Earlier versions of Sand Flea were developed by Sandia National Laboratory with funding from DARP) and JIEDDO.

Click here to view the SandFlea datasheet

RHex – Devours Rough Terrain

RHex is a six-legged robot with inherently high mobility.  Powerful, independently controlled legs produce specialized gaits that devour rough terrain with minimal operator input.  RHex climbs in rock fields, mud, sand, vegetation, railroad tracks, telephone poles and up slopes and stairways.

RHex has a sealed body, making it fully operational in wet weather, muddy and swampy conditions.  RHex’s remarkable terrain capabilities have been validated in government-run independent testing.  RHex is controlled remotely from an operator control unit at distances up to 700 meters.  Visible/IR cameras and illuminators provide front and rear views from the robot.   

Click here to view the RHex datasheet

RiSE: The Amazing Climbing Robo

RiSE is a robot that climbs vertical terrain such as walls, trees and    fences. RiSE uses feet with micro-claws to climb on textured    surfaces. RiSE changes posture to conform to the curvature of the    climbing surface and its tail helps RiSE balance on steep ascents. RiSE    is 0.25 m long, weighs 2 kg, and travels 0.3 m/s.  

Each of RiSE’s six legs is powered by a pair of electric motors. An onboard computer controls leg motion, manages    communications, and services a variety of sensors, including joint position sensors, leg strain sensors and foot contact    sensors. 

Boston Dynamics developed RiSE in conjunction with researchers at University of Pennsylvania, Carnegie Mellon, UC Berkeley,    Stanford, and Lewis and Clark University. RiSE was funded by DARPA. 

To download a video of RiSE in action, click here.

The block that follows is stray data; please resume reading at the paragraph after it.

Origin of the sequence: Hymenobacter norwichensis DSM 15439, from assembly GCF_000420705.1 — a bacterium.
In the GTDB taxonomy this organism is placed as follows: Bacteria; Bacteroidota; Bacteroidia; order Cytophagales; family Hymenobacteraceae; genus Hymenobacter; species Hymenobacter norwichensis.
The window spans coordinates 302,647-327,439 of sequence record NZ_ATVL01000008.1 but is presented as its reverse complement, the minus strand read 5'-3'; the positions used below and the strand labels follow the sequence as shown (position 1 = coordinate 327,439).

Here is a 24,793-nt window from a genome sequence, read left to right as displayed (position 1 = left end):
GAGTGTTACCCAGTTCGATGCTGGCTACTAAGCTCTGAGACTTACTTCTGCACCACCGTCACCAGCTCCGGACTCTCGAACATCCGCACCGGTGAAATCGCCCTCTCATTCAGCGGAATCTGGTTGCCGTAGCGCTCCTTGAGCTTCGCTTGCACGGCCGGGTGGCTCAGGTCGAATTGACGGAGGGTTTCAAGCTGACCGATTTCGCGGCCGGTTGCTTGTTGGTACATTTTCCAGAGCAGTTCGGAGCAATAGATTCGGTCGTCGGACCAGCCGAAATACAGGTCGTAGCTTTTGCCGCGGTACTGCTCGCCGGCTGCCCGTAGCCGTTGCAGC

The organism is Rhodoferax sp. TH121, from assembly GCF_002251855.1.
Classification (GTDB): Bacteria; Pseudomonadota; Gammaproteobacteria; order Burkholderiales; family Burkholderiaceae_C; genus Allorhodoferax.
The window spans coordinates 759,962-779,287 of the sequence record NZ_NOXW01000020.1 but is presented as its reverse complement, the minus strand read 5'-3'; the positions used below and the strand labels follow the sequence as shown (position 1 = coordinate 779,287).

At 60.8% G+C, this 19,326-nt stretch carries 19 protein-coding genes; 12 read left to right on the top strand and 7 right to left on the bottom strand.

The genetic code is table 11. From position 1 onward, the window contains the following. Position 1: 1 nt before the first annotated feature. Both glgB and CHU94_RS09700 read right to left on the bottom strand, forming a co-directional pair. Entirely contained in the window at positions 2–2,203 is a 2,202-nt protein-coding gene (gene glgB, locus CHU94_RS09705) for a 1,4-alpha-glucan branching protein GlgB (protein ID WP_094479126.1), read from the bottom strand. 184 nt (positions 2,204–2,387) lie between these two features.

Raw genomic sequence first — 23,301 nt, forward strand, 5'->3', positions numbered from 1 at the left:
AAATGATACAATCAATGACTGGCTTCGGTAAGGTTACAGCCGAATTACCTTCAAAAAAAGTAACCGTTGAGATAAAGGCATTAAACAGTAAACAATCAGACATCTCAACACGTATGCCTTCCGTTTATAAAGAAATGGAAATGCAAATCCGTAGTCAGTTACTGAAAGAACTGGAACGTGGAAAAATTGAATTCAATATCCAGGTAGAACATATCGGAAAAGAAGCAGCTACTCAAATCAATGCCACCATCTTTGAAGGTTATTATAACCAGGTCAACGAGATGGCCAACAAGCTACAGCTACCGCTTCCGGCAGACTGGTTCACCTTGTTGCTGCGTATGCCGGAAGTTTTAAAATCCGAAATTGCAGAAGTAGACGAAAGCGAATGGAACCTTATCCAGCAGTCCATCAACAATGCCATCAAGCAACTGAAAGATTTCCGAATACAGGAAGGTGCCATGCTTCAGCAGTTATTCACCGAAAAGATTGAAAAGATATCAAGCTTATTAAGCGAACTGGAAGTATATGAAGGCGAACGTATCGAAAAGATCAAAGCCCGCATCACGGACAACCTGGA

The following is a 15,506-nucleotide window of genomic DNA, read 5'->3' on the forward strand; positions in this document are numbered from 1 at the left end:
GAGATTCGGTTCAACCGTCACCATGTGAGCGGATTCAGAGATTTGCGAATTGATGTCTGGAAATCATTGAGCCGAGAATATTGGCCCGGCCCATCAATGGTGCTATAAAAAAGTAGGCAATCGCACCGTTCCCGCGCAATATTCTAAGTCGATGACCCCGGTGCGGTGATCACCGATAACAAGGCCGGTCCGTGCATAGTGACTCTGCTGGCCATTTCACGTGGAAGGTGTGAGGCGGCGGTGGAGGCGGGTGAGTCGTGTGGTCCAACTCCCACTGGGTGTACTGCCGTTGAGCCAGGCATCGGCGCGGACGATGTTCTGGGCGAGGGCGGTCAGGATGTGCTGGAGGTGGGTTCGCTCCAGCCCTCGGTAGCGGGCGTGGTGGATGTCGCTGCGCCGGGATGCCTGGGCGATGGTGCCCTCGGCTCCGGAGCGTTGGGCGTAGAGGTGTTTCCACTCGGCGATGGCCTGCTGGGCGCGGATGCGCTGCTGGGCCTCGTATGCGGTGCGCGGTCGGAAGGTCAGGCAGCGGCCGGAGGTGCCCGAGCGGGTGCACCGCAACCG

LittleDog – The Legged Locomotion Learning Robot

LittleDog is a quadruped robot designed for research on learning locomotion. Scientists at leading institutions use LittleDog    to probe the fundamental relationships among motor learning, dynamic control, perception of the environment, and rough-terrain    locomotion. LittleDog is used at MIT, Stanford, Carnegie Mellon, USC, Univ. Pennsylvania and IHMC as part of a DARPA-funded    program on advanced robotics.

LittleDog has four legs, each powered by three electric motors. The legs have a large range of motion. The robot is strong    enough for climbing and dynamic locomotion gaits. The onboard PC-level computer does sensing, actuator control and    communications. LittleDog’s sensors measure joint angles, motor currents, body orientation and foot/ground contact. Control    programs access the robot through the Boston Dynamics Robot API. Onboard lithium polymer batteries allow for 30 minutes of    continuous operation without recharging. Wireless communications and data logging support remote operation and data analysis.    LittleDog development is funded by the DARPA Information Processing Technology Office.

To download a video of LittleDog in action, click here

For more information, go to BOSTON DYNAMICS


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DI-Guy has always been designed to work in distributed simulations.  Our DIS and HLA solutions let you network your human entities with unparalleled fidelity and precision.
DI-Guy is used by all branches of the US Armed Forces and by leading organizations worldwide such as: Raydon, Presagis, VT MÄK, Boeing, Raytheon, Lockheed Martin, Northrop Grumman, SAIC, BAE Systems, CAE, Rockwell-Collins, General Dynamics, Honeywell, Alion, FlightSafety, BMW, DiamlerChrysler, Ford, RUAG, Elbit, Rafael, BVR, Kongsberg, EADS, Hitachi, Mitsubishi . . .
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Categories: Bible Prophecy, Breaking News

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3 replies

  1. I feel like I am in a Star Wars movie!